I know that they have cost me far more than I would have paid to buy four APCs from a 'real' manufacturer, but I am so pleased to have my own unique models that I don't care. There's something really satisfying about working through a model from start to finish.

Change the past, change the far future

Just a quick note - the Bolter and Chainsword forum site has produced an interesting 'Alternative History' version of the heresy; one in which Rogal Dorn rather than Horus leads the rebellion.

Very interesting, really nicely written, and it makes me want to add at least a squad of Khorne Space Wolves to my chaos army...

Wednesday, July 07, 2010

Never give up...

I played another couple of games of the 40k Kill Team (40KT from now on) mission on Monday night. One that has stuck in my mind was a game of my Daemons against Mike's Orks. Orks are a really tough army in 40KT; not only can they take masses of figures to bump up their breakpoint, but they can take heavy weapon squads (Lootas) as well. Anyway, Mike's list was something like ten grots and a runtherd, ten orks, four lootas - it was certainly 25 figures, so he needed to lose 13 before he started taking leadership tests. My list comprised five bloodletters and seven horrors, so I would be taking tests after losing six.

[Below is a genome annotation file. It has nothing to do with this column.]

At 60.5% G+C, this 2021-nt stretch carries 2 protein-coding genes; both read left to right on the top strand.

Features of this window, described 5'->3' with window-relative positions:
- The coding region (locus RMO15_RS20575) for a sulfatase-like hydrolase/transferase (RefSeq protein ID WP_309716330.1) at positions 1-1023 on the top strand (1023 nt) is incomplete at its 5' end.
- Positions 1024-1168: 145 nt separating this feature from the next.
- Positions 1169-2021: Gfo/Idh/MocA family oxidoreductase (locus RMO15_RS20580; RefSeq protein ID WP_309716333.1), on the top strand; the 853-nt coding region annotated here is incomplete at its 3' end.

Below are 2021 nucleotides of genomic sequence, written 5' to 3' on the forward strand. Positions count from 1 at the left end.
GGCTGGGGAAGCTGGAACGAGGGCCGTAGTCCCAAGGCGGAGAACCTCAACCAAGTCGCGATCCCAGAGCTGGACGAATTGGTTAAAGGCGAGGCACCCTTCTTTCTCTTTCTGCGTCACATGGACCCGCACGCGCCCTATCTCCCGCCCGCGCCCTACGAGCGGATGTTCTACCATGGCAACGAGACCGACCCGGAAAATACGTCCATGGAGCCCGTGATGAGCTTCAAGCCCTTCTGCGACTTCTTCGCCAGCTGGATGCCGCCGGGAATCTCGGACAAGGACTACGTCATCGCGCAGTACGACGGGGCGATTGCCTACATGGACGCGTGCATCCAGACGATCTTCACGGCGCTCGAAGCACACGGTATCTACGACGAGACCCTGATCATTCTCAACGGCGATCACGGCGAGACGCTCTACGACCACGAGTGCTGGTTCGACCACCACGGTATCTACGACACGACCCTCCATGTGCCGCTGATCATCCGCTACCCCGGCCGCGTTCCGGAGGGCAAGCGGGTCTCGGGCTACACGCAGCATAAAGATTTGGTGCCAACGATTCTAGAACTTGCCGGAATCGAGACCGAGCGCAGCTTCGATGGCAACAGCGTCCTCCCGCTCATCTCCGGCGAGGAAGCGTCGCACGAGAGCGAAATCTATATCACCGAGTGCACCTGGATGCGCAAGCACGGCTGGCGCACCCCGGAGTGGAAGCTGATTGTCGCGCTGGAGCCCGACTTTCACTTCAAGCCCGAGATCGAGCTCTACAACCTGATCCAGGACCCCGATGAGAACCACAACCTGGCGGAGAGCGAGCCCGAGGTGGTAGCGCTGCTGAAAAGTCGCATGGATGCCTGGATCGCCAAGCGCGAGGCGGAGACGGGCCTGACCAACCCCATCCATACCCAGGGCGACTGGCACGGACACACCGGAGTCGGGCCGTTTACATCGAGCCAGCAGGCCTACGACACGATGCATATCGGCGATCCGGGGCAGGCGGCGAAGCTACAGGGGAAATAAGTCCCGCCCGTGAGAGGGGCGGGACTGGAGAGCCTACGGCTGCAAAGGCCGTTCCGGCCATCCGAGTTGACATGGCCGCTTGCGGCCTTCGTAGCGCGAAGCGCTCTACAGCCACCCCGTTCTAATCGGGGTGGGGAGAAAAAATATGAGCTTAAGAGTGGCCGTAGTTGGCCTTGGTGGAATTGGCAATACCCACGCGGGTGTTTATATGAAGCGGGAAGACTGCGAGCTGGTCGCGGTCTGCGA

Things started badly, I lost a couple of horrors very quickly, and I was down to seven figures before I had closed for combat. Horrors can shoot, but their ballistic skill isn't very high, and the cover saves were costing me kills. Anyway, I got into combat and started to do some damage, but not being able to consolidate into combat is painful and leaves you exposed to massed firing.

To cut a long story short, and to finally get to the point, I was down to a single horror, backing off and throwing out shots at the orks. I had just taken my 4th leadership test (at a -3, no less) when I managed to kill another grot to bring Mike down to twelve figures remaining. Of course, Mike failed his leadership test straight away, and I won the game... despite me having only one model on the table, and him having as many models left as I started the game with!

And the moral of this story? Never give up, and always keep your eye on the objective. Mike could have easily won the game by dropping back out of range and letting the leadership tests take me out of the game. Instead he kept pushing forward, allowing me to target his grots and eventually fluke a win.

We have been enjoying 40KT, to the extent that we are going to have a tournament after the summer; everyone submits two lists (though I think there were going to be some additional restrictions on vehicles and monstrous creatures) and plays all the other players...